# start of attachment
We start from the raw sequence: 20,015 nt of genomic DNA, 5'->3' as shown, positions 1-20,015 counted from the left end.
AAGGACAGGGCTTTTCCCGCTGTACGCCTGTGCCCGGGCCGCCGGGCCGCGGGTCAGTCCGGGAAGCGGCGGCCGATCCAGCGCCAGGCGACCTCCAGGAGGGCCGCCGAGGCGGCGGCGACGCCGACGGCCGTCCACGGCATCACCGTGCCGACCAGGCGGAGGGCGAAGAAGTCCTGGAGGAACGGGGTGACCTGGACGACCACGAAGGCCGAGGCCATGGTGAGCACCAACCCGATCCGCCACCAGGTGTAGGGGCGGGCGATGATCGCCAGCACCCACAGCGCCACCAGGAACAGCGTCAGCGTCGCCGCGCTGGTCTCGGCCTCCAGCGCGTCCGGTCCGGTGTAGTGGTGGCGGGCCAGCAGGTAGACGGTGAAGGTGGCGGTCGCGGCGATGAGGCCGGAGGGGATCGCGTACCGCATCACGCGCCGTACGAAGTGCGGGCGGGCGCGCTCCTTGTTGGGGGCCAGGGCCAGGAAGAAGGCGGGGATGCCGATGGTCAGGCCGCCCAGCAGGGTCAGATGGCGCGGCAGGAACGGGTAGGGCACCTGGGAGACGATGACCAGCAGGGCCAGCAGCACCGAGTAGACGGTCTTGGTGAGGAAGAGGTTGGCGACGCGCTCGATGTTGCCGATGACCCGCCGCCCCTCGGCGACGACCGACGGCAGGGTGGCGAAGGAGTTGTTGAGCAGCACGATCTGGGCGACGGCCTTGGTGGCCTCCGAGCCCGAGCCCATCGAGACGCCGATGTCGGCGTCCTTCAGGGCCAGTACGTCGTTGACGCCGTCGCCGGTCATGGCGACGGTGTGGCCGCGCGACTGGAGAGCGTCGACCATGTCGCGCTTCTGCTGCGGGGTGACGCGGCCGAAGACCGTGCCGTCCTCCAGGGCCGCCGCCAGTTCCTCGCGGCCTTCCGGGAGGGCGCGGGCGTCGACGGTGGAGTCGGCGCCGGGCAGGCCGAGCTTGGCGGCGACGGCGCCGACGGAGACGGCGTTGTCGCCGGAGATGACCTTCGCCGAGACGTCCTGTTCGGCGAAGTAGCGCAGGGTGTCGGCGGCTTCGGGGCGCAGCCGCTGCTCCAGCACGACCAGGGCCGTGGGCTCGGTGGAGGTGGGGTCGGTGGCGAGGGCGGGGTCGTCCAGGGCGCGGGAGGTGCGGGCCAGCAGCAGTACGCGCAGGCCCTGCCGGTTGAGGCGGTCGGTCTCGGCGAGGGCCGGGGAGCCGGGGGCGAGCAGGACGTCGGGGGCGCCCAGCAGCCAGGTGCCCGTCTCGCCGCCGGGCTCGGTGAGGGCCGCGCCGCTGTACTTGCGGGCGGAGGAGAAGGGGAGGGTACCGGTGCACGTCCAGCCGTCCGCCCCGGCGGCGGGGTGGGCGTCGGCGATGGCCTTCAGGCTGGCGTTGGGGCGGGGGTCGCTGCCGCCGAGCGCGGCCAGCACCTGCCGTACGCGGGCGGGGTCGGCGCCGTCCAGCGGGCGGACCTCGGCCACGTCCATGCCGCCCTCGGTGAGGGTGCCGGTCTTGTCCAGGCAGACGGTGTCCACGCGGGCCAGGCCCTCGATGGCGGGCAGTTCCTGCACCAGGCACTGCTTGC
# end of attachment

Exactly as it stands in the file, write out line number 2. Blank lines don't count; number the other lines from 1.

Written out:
AAGGACAGGGCTTTTCCCGCTGTACGCCTGTGCCCGGGCCGCCGGGCCGCGGGTCAGTCCGGGAAGCGGCGGCCGATCCAGCGCCAGGCGACCTCCAGGAGGGCCGCCGAGGCGGCGGCGACGCCGACGGCCGTCCACGGCATCACCGTGCCGACCAGGCGGAGGGCGAAGAAGTCCTGGAGGAACGGGGTGACCTGGACGACCACGAAGGCCGAGGCCATGGTGAGCACCAACCCGATCCGCCACCAGGTGTAGGGGCGGGCGATGATCGCCAGCACCCACAGCGCCACCAGGAACAGCGTCAGCGTCGCCGCGCTGGTCTCGGCCTCCAGCGCGTCCGGTCCGGTGTAGTGGTGGCGGGCCAGCAGGTAGACGGTGAAGGTGGCGGTCGCGGCGATGAGGCCGGAGGGGATCGCGTACCGCATCACGCGCCGTACGAAGTGCGGGCGGGCGCGCTCCTTGTTGGGGGCCAGGGCCAGGAAGAAGGCGGGGATGCCGATGGTCAGGCCGCCCAGCAGGGTCAGATGGCGCGGCAGGAACGGGTAGGGCACCTGGGAGACGATGACCAGCAGGGCCAGCAGCACCGAGTAGACGGTCTTGGTGAGGAAGAGGTTGGCGACGCGCTCGATGTTGCCGATGACCCGCCGCCCCTCGGCGACGACCGACGGCAGGGTGGCGAAGGAGTTGTTGAGCAGCACGATCTGGGCGACGGCCTTGGTGGCCTCCGAGCCCGAGCCCATCGAGACGCCGATGTCGGCGTCCTTCAGGGCCAGTACGTCGTTGACGCCGTCGCCGGTCATGGCGACGGTGTGGCCGCGCGACTGGAGAGCGTCGACCATGTCGCGCTTCTGCTGCGGGGTGACGCGGCCGAAGACCGTGCCGTCCTCCAGGGCCGCCGCCAGTTCCTCGCGGCCTTCCGGGAGGGCGCGGGCGTCGACGGTGGAGTCGGCGCCGGGCAGGCCGAGCTTGGCGGCGACGGCGCCGACGGAGACGGCGTTGTCGCCGGAGATGACCTTCGCCGAGACGTCCTGTTCGGCGAAGTAGCGCAGGGTGTCGGCGGCTTCGGGGCGCAGCCGCTGCTCCAGCACGACCAGGGCCGTGGGCTCGGTGGAGGTGGGGTCGGTGGCGAGGGCGGGGTCGTCCAGGGCGCGGGAGGTGCGGGCCAGCAGCAGTACGCGCAGGCCCTGCCGGTTGAGGCGGTCGGTCTCGGCGAGGGCCGGGGAGCCGGGGGCGAGCAGGACGTCGGGGGCGCCCAGCAGCCAGGTGCCCGTCTCGCCGCCGGGCTCGGTGAGGGCCGCGCCGCTGTACTTGCGGGCGGAGGAGAAGGGGAGGGTACCGGTGCACGTCCAGCCGTCCGCCCCGGCGGCGGGGTGGGCGTCGGCGATGGCCTTCAGGCTGGCGTTGGGGCGGGGGTCGCTGCCGCCGAGCGCGGCCAGCACCTGCCGTACGCGGGCGGGGTCGGCGCCGTCCAGCGGGCGGACCTCGGCCACGTCCATGCCGCCCTCGGTGAGGGTGCCGGTCTTGTCCAGGCAGACGGTGTCCACGCGGGCCAGGCCCTCGATGGCGGGCAGTTCCTGCACCAGGCACTGCTTGC